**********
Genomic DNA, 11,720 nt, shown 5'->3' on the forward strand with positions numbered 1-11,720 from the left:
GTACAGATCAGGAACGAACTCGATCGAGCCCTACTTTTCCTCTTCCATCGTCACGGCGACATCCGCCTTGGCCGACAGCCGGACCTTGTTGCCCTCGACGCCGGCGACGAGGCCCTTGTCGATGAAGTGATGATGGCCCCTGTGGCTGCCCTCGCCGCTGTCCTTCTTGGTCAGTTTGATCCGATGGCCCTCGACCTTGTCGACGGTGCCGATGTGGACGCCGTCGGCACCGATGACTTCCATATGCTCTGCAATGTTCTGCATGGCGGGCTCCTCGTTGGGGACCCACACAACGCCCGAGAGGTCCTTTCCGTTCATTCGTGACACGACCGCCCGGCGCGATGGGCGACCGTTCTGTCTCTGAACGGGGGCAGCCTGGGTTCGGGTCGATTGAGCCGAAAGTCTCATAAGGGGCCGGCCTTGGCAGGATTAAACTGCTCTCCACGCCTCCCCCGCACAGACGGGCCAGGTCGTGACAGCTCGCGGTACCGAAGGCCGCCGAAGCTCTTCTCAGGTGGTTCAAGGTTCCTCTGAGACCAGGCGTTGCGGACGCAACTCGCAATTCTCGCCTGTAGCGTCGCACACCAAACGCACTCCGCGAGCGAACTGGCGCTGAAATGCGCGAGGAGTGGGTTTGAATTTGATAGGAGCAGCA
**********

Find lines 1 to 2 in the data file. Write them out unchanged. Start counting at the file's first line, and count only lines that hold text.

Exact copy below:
Genomic DNA, 11,720 nt, shown 5'->3' on the forward strand with positions numbered 1-11,720 from the left:
GTACAGATCAGGAACGAACTCGATCGAGCCCTACTTTTCCTCTTCCATCGTCACGGCGACATCCGCCTTGGCCGACAGCCGGACCTTGTTGCCCTCGACGCCGGCGACGAGGCCCTTGTCGATGAAGTGATGATGGCCCCTGTGGCTGCCCTCGCCGCTGTCCTTCTTGGTCAGTTTGATCCGATGGCCCTCGACCTTGTCGACGGTGCCGATGTGGACGCCGTCGGCACCGATGACTTCCATATGCTCTGCAATGTTCTGCATGGCGGGCTCCTCGTTGGGGACCCACACAACGCCCGAGAGGTCCTTTCCGTTCATTCGTGACACGACCGCCCGGCGCGATGGGCGACCGTTCTGTCTCTGAACGGGGGCAGCCTGGGTTCGGGTCGATTGAGCCGAAAGTCTCATAAGGGGCCGGCCTTGGCAGGATTAAACTGCTCTCCACGCCTCCCCCGCACAGACGGGCCAGGTCGTGACAGCTCGCGGTACCGAAGGCCGCCGAAGCTCTTCTCAGGTGGTTCAAGGTTCCTCTGAGACCAGGCGTTGCGGACGCAACTCGCAATTCTCGCCTGTAGCGTCGCACACCAAACGCACTCCGCGAGCGAACTGGCGCTGAAATGCGCGAGGAGTGGGTTTGAATTTGATAGGAGCAGCA